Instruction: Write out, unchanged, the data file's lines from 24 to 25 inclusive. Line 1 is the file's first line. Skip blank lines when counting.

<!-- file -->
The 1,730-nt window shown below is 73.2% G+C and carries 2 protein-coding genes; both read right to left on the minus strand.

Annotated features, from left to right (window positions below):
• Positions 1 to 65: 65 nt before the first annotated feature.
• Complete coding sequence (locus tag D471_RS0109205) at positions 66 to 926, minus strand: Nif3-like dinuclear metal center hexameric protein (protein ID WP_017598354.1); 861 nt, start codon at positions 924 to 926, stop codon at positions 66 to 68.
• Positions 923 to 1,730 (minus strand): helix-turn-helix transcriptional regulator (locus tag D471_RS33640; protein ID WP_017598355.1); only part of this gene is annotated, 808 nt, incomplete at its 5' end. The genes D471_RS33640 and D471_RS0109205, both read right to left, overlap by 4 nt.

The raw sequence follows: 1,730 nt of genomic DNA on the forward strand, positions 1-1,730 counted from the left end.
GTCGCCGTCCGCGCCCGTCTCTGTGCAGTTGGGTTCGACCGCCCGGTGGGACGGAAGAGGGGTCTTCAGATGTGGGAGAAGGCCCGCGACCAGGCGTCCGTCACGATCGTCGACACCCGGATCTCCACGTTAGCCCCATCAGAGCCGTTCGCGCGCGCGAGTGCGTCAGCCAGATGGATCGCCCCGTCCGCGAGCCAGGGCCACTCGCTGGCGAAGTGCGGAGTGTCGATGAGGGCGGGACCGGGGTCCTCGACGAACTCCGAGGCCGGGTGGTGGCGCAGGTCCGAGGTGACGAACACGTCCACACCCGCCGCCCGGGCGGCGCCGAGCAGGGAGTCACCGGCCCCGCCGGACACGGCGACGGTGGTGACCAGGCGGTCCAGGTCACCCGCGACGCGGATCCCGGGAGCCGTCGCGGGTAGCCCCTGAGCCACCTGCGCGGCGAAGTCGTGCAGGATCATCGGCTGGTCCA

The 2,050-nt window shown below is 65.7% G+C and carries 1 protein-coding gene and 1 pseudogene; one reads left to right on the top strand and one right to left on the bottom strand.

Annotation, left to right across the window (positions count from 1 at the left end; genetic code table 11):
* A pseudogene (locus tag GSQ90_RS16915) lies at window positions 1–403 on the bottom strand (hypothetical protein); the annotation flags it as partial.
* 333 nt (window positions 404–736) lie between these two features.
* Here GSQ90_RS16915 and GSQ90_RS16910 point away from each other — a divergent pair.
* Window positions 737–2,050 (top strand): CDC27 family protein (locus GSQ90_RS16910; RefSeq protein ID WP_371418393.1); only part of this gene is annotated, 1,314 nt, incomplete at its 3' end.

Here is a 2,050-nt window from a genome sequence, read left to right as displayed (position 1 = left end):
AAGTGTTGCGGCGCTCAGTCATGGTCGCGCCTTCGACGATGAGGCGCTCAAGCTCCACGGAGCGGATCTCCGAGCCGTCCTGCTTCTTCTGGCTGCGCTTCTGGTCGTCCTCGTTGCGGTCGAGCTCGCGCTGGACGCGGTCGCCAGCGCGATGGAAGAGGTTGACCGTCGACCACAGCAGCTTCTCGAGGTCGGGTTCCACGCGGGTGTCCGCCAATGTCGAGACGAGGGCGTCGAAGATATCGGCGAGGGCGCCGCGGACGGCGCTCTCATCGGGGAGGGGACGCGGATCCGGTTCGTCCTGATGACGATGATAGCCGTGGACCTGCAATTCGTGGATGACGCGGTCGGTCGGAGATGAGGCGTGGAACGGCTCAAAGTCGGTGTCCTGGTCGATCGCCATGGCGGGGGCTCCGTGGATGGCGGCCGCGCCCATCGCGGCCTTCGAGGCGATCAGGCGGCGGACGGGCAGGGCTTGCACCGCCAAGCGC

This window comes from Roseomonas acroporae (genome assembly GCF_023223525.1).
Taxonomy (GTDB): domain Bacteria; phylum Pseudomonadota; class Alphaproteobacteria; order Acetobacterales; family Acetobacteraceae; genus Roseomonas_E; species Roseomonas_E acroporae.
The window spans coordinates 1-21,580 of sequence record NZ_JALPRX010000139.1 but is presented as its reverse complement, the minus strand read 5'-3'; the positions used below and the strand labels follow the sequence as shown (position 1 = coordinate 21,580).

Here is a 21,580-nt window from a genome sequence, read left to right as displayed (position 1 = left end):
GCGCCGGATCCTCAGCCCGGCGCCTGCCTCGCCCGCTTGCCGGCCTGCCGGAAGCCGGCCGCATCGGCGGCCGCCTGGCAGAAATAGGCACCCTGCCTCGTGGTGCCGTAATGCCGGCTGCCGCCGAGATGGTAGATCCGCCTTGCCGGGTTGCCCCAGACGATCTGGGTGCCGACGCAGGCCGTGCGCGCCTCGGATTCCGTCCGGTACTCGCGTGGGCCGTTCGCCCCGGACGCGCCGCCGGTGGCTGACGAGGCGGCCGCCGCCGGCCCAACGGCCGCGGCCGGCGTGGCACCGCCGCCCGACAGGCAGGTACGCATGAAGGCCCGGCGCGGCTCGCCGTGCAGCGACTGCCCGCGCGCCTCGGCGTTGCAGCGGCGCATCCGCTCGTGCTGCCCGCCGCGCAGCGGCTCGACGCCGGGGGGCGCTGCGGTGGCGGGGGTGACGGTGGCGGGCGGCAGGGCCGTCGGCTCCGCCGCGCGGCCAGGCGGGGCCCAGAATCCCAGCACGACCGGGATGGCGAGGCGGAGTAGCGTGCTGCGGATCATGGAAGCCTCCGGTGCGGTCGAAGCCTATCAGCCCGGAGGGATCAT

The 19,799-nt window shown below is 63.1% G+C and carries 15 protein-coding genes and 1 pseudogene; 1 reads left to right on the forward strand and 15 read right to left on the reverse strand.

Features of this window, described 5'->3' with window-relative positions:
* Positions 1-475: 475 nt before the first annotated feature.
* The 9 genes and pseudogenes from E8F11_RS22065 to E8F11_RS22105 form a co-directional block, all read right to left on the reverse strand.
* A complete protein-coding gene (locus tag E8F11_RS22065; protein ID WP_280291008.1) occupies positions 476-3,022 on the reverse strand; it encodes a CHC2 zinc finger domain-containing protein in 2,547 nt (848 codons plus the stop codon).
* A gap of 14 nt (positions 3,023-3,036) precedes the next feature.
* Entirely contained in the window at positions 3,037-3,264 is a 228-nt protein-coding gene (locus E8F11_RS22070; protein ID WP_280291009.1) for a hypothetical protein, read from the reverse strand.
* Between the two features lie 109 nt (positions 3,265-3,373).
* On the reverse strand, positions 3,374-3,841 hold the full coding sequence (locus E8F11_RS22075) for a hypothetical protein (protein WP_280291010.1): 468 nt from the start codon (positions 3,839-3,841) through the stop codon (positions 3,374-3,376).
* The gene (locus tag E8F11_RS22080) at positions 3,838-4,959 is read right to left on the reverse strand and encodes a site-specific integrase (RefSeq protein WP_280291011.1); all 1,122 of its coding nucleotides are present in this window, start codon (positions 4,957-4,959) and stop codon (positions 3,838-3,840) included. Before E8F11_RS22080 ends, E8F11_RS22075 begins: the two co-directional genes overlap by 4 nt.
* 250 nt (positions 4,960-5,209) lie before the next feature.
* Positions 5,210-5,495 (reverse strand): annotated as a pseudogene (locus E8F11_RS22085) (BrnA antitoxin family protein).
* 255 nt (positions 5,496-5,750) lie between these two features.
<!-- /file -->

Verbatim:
* The 9 genes and pseudogenes from E8F11_RS22065 to E8F11_RS22105 form a co-directional block, all read right to left on the reverse strand.
* A complete protein-coding gene (locus tag E8F11_RS22065; protein ID WP_280291008.1) occupies positions 476-3,022 on the reverse strand; it encodes a CHC2 zinc finger domain-containing protein in 2,547 nt (848 codons plus the stop codon).